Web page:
Auto Business Consulting Dayton OH
Business, Entrepreneurship, Performance
Registered Professional Engineer
Financial Planning Consultants, Inc.
Education: BS - Finance and BankingMiami UniversityOxford, Ohio
Years of Experience: 40
IARFC, FPA, NICEP
Invoice, Estate Planning, Business Planning, personal Coach, Retirement Planning, Tax Planning, Tax Returns, Seminars Work, Stocks and Bonds, Mutual Funds, CD Banking, Annuities, Life Insurance, Disability Income Insurance, Long Term Care Insurance, Medical Insurance, Charitable Planning, Education Plan, BuySell, Compensation Plans
Nenni Financial Services
Years of Experience: 35
Invoice, Estate Planning, Business Planning, Portfolio Management, Pension Planning, Retirement Planning, Tax Returns, Mutual Funds, Annuities, Long Term Care Insurance, Medical Insurance
Business, Performance, Executive
Education: Centre College of Kentucky and University of Louisville School of Law, plus having served as instructor for many financial planning courses and Practitioner in Residence at Wright State University for three years.
Years of Experience: 46
IARFC, MDRT, FPA, SFSP, NICEP
Invoice, Estate Planning, Business Planning, Portfolio Management, Executive Compensation Planning, personal Coach, Retirement Planning, Tax Planning, Seminars Work, Mutual Funds, Mortgage Loans, Precious Metals, Annuities, Life Insurance, Disability Income Insurance, Long Term Care Insurance, Business Coach, Charitable Planning, Education Plan, Charitable Foundations, Asset Protection, BuySell, Compensation Plans
10 Ideas to Improve Shop Profitability
Profitability is the number one concern of shop owners across the country. And, as the cost of running a shop continues to escalate, it’s important to always keep your eyes open for ideas you can implement to improve sales, cut costs and make your shop more profitable.
Profiting From Personal Performance
I wanted this installment to be different, so I decided to approach it from the angle of “Personal Performance,” which is just another way of saying personal responsibility and how you’re addressing it.
If you’ve been following my articles over the last year, you may be starting to get some new ideas for finding profits in selling high performance engines, parts and accessories.
We’ve discussed various sales techniques to battle internet and catalog parts sales, or “walk-in parts,” as I like to call them. I wrote about strategies and gave them creative names like, “Selling your knowledge,” “Discount for labor” and’ “The package,” just to name a few.
Next I wrote about profit margins and the profit dollars left from the sale after you have paid your supplier for the parts. We talked about taking a reasonably large down payment, taking time to educate yourself about not only your competition, but the latest trends. Remember, you can learn a lot about what the public is being fed about how to do all kinds of modifications and repairs just by studying those news stand magazines that specialize in what you specialize in.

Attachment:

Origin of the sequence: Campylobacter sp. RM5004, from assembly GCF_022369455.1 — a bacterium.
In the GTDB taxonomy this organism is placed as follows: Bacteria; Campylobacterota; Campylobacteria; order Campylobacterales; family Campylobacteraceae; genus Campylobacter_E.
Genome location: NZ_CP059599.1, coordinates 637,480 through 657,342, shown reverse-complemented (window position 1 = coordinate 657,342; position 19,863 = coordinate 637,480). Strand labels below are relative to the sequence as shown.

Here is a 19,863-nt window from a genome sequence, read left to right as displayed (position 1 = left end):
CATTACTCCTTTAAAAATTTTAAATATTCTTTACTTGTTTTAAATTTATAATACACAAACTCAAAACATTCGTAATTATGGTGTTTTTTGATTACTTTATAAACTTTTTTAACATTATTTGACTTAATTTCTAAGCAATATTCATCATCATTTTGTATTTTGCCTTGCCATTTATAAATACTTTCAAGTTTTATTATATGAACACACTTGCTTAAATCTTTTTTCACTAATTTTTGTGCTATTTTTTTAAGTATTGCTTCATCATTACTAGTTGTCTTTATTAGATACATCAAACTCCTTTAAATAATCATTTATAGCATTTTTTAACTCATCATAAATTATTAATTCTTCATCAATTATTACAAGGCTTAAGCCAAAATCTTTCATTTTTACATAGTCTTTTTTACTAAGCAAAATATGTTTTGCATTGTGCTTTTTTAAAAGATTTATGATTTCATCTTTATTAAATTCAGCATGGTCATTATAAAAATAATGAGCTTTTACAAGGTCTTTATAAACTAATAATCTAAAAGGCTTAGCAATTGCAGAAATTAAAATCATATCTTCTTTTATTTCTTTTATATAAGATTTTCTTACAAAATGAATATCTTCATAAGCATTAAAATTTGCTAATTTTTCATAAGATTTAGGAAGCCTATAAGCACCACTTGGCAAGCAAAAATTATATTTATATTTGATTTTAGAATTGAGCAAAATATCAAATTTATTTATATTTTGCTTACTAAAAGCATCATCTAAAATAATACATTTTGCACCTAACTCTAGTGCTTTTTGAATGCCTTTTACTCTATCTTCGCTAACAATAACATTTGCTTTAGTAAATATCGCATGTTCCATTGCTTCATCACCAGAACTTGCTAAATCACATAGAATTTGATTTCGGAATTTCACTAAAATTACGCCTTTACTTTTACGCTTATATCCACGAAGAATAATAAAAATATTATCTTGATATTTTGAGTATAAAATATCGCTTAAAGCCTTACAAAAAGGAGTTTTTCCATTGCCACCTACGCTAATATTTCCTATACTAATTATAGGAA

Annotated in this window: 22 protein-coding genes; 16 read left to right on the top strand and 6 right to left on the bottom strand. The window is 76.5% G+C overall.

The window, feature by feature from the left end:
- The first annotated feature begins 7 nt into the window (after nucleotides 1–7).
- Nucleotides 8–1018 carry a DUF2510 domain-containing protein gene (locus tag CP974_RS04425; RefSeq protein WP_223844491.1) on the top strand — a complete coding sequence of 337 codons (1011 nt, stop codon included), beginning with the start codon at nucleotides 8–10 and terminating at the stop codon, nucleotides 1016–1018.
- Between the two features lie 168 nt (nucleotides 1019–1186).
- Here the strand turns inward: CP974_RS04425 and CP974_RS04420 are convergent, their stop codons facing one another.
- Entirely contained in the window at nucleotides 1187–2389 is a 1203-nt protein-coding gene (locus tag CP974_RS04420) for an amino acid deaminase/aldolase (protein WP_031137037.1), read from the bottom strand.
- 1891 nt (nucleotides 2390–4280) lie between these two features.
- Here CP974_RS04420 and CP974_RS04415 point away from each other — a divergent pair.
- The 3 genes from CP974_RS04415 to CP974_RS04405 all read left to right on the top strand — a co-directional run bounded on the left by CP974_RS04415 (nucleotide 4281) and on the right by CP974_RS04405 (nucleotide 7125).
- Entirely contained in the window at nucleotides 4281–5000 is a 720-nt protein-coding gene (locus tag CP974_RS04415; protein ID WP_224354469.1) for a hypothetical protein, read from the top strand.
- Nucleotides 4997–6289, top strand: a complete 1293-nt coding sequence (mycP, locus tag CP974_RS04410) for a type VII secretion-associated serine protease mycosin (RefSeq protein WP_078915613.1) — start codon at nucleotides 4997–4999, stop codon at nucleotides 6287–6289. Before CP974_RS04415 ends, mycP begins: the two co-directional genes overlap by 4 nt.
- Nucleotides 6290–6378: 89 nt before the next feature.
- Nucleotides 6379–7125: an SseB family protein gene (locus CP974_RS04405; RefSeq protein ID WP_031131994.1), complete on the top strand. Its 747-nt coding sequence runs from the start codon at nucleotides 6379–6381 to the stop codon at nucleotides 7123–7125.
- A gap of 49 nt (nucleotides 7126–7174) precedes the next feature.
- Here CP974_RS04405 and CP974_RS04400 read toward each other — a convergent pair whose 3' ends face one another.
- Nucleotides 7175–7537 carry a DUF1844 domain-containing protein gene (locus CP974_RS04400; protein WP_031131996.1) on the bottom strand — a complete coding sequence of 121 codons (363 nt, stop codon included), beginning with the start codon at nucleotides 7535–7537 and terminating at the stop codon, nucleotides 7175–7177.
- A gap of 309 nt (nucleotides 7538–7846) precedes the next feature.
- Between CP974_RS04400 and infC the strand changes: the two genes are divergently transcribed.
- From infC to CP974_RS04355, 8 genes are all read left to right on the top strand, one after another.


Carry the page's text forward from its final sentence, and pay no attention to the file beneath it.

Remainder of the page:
I wanted this installment to be different, so I decided to approach it from the angle of “Personal Performance,” which is just another way of saying personal responsibility and how you’re addressing it. Yes responsibility for you, your family, your business, your employees, your customers, your government, your kids and your future. I feel an inch or two smaller just thinking about the responsibility, but that doesn’t make it go away.
Are you making money? Is it enough so you can hire the help you want? Do you discount your bills? Are you afraid you might lose your building, or do you own a building, but suffer at tax time? How is your equipment looking? Can you afford to update a new piece every year? Your performance every day, as either an owner or as a valuable shop employee, can have bearing on all these things. If you are the owner, then you know where the buck stops!
How you handle people is part of your performance as well. Do customers pay you a little more, but still come back day after day because they like the service you provide? Do your employees generally stay around for many years, or do you turn ’em and burn ’em? Are you an expert in any part of your field? Do you promote that through the business as a shop specialty or as a way to meet customers with similar interests through car clubs and other events?
I have two great examples from phone calls that I received just a few weeks ago. And this time I get to introduce a couple of characters for us to learn from. Here are two different guys, both fighting a common fight in this industry: the fight to survive. One can’t dig deep enough to find answers to his business problems and customer issue...